created. At the

global level, Web technologies like fora, blogs and wikis allow  the accumulation of exchanges but in an
unstructured and poorly

contextualized way; thus, knowledge created through discussions is hardly reusuable. In its Information and
Technology ICT

competency standards for teachers, UNESCO brings together specific guidelines for planning training programs
for teachers to

ensure the acquisition of ICT skills by students. Through the ongoing and effective use of technology in the
schooling process,

students have the opportunity to acquire important technology capabilities, and the key individual in helping
students develop

those capabilities is the classroom teacher. The teacher is responsible for establishing the classroom environment
and preparing

the learning opportunities that facilitate students’ use of technology to learn and communicate. Consequently, it is
critical that all

classroom teachers are prepared to provide their students with these opportunities.  

Our teacher training component prepares educators with the skills, knowledge and experience to prepare learning
opportunities

within computer-supported collaborative learning environments. We adhere to guidelines set forth by UNESCO to
integrate ICT

into teaching while advancing student learning. We adapted Daele´s Model of Professional Development as a
cycle for the

ALTE Community of Practice, where educators - teachers, principals, tech support and other faculty members -  
can be trained,

use the tools, methodologies and resources, make references to literature, case studies and best practices, and
interact with

each other on an ongoing basis. These support opportunities to co-teach in the context of interdisciplinary
phenomenon learning,

share experiences and resources, and maintain abreast of the latest developments in their field of interest.

Taken together – formal training, information trading and technology guidelines – Educator Training provides a
valuable resource for our Community of Practice. ​Teachers

registering their students in the ALTE Global Learning Ecosystem are trained in the use of the Knowledge Forum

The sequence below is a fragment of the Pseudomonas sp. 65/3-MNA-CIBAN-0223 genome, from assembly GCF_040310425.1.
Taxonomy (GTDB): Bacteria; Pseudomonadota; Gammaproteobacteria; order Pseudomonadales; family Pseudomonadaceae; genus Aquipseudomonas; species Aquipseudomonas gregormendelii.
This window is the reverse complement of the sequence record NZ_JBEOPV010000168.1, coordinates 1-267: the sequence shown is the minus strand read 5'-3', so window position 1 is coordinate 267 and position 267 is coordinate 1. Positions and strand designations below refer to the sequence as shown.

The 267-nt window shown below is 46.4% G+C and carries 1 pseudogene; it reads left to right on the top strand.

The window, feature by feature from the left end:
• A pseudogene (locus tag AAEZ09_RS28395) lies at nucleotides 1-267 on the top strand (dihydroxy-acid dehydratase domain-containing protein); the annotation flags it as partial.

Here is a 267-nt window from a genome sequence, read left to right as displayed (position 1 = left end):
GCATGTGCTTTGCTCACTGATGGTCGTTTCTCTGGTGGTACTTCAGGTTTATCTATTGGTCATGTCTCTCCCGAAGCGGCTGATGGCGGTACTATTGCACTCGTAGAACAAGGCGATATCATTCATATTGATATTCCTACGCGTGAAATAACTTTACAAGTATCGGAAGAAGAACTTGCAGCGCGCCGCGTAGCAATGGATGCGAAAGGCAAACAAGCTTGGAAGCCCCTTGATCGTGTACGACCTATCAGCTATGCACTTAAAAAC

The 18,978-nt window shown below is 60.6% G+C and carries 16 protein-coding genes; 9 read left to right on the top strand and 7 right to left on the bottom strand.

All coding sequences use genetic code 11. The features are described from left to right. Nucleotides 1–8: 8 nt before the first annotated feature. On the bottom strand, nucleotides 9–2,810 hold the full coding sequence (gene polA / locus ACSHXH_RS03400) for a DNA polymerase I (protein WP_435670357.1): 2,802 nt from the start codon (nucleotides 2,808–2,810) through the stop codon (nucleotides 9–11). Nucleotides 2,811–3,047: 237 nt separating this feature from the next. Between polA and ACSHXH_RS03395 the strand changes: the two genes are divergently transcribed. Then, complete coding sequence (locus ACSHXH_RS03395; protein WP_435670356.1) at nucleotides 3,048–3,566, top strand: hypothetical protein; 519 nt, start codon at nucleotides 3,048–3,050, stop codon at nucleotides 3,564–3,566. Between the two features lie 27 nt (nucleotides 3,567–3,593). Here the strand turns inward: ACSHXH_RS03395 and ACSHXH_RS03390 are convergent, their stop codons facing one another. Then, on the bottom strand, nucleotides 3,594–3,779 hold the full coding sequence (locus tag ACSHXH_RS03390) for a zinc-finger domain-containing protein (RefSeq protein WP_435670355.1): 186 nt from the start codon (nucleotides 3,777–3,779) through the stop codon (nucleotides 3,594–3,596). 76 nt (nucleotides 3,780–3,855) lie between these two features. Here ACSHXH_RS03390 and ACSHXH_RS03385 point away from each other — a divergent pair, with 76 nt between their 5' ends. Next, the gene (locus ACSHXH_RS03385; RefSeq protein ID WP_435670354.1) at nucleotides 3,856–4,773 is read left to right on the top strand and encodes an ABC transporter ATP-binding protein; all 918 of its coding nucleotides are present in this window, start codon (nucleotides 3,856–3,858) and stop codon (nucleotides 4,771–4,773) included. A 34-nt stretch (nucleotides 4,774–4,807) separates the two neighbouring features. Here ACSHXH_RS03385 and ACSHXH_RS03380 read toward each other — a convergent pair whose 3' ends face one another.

electronic workspace to supervise the learning process and

apply assessment tools to student learning. They are partnered with other teachers of the same subject matter or
age group, and connected through videoconferencing on a regular basis. During these sessions, they can plan a
common curriculum, exchange information, and embark on a continuous learning path of becoming an effective
facilitator

of their students' learning.



Our summer institutes are sponsored as a venue for educators to come together with their peers to discuss issues
resulting from their participation in the Knowledge Building International Project activities. There are opportunities
for breakout sessions on subject-specific and field-wide dialogue. The 2015 Summer Institute will be held in July for

teachers to join the Knowledge Building International Project in September.



Contact us for further details.
Organisation for Economic Co-operation and Development
Read about OECD's efforts to redesign schools and  what schooling through innovation

means in practice -  Schooling Redesigned Towards Innovative Learning Systems

http://www.oecd.org/education/schooling-redesigned-9789264245914-en.htm
UNESCO ICT Competency Framework for Teachers
Visit our page on Technology in K-12 education to learn why we are so committed to

promoting the United Nation's Information & Technology Competency Framework for

Teachers.